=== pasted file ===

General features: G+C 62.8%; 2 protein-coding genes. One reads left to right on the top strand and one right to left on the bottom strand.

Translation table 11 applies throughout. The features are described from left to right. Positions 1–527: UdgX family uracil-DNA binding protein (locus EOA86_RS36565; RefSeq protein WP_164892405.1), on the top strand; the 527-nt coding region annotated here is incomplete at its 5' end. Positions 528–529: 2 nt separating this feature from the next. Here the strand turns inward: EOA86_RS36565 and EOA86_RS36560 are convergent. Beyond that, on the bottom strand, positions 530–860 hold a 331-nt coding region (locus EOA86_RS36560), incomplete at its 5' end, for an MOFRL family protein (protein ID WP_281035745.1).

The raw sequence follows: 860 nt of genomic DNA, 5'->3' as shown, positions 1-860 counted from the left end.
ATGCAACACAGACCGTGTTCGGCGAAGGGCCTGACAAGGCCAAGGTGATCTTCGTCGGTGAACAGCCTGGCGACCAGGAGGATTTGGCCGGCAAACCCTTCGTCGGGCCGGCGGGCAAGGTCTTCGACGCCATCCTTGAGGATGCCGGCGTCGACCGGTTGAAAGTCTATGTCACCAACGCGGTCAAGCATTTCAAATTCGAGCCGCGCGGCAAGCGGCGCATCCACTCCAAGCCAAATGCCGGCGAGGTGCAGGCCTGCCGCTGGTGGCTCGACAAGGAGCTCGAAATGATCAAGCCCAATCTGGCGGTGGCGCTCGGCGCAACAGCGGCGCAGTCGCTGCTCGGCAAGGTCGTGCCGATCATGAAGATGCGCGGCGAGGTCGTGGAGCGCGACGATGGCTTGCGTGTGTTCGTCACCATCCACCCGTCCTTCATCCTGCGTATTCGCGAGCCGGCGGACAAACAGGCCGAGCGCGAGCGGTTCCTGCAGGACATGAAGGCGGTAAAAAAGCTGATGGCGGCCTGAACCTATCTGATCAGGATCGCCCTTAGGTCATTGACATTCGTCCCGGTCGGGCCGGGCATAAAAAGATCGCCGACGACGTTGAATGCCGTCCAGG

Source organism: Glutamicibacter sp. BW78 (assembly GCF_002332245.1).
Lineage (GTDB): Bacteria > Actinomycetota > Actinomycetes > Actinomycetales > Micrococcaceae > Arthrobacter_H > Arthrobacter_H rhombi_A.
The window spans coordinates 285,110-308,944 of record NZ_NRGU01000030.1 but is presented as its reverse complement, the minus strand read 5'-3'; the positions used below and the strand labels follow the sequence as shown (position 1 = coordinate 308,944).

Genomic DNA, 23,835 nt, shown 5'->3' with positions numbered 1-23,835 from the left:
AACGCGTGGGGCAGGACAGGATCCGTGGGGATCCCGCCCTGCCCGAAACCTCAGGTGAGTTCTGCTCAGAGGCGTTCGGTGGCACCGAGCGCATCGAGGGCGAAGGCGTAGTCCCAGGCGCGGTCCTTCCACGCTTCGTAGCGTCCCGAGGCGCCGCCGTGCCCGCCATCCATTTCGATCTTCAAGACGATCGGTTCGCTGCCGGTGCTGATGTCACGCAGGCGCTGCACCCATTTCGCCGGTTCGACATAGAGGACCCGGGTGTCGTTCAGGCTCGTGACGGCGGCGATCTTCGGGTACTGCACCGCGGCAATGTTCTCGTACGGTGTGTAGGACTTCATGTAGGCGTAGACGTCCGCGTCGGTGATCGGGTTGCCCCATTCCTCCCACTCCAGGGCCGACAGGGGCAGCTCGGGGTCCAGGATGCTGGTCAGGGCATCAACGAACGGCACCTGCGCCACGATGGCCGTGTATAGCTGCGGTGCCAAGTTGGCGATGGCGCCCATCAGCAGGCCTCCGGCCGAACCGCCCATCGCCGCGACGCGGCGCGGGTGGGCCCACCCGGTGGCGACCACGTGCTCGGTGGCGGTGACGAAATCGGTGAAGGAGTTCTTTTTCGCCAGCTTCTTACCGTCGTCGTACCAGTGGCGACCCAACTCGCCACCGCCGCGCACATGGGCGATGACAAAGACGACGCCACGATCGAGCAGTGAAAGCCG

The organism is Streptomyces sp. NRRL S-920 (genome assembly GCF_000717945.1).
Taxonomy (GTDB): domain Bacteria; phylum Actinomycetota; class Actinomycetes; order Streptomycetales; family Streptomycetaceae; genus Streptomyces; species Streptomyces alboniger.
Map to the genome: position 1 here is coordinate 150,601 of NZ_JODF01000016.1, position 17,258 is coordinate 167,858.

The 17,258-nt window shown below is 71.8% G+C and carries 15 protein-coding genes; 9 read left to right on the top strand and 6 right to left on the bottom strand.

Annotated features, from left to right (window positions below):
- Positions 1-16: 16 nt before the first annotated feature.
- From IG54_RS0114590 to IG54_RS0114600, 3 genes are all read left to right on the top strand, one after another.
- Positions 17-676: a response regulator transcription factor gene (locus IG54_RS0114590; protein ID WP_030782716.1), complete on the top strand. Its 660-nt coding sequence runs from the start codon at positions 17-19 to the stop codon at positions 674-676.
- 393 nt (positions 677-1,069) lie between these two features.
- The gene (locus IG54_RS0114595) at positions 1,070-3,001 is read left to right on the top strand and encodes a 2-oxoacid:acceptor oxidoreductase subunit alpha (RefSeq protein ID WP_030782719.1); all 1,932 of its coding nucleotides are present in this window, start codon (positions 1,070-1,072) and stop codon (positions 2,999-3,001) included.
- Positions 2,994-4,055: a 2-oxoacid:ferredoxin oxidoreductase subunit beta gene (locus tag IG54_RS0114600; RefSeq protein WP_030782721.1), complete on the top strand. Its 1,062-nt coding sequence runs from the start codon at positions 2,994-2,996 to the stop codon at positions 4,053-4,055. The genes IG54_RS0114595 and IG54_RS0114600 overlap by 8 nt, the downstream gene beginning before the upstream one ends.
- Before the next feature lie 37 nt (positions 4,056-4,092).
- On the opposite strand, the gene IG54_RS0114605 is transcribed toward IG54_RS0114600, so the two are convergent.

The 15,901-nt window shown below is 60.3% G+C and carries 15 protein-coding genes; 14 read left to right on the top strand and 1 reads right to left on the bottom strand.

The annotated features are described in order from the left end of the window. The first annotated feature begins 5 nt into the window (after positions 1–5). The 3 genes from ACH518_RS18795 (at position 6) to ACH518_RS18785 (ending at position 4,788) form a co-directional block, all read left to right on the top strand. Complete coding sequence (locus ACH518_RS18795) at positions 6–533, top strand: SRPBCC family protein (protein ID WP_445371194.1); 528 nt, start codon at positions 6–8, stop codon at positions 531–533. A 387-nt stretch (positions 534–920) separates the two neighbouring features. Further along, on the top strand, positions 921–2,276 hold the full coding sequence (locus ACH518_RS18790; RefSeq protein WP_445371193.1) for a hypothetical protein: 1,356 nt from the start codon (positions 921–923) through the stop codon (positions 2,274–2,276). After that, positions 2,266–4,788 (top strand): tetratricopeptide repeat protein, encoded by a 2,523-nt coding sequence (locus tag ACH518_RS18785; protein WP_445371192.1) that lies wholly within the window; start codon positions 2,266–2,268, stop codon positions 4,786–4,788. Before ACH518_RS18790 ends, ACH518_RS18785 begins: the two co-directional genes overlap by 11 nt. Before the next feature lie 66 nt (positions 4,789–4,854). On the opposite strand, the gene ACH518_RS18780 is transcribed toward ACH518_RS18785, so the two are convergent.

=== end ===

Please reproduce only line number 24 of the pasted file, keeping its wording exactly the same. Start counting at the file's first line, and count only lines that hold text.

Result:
The annotated features are described in order from the left end of the window. The first annotated feature begins 5 nt into the window (after positions 1–5). The 3 genes from ACH518_RS18795 (at position 6) to ACH518_RS18785 (ending at position 4,788) form a co-directional block, all read left to right on the top strand. Complete coding sequence (locus ACH518_RS18795) at positions 6–533, top strand: SRPBCC family protein (protein ID WP_445371194.1); 528 nt, start codon at positions 6–8, stop codon at positions 531–533. A 387-nt stretch (positions 534–920) separates the two neighbouring features. Further along, on the top strand, positions 921–2,276 hold the full coding sequence (locus ACH518_RS18790; RefSeq protein WP_445371193.1) for a hypothetical protein: 1,356 nt from the start codon (positions 921–923) through the stop codon (positions 2,274–2,276). After that, positions 2,266–4,788 (top strand): tetratricopeptide repeat protein, encoded by a 2,523-nt coding sequence (locus tag ACH518_RS18785; protein WP_445371192.1) that lies wholly within the window; start codon positions 2,266–2,268, stop codon positions 4,786–4,788. Before ACH518_RS18790 ends, ACH518_RS18785 begins: the two co-directional genes overlap by 11 nt. Before the next feature lie 66 nt (positions 4,789–4,854). On the opposite strand, the gene ACH518_RS18780 is transcribed toward ACH518_RS18785, so the two are convergent.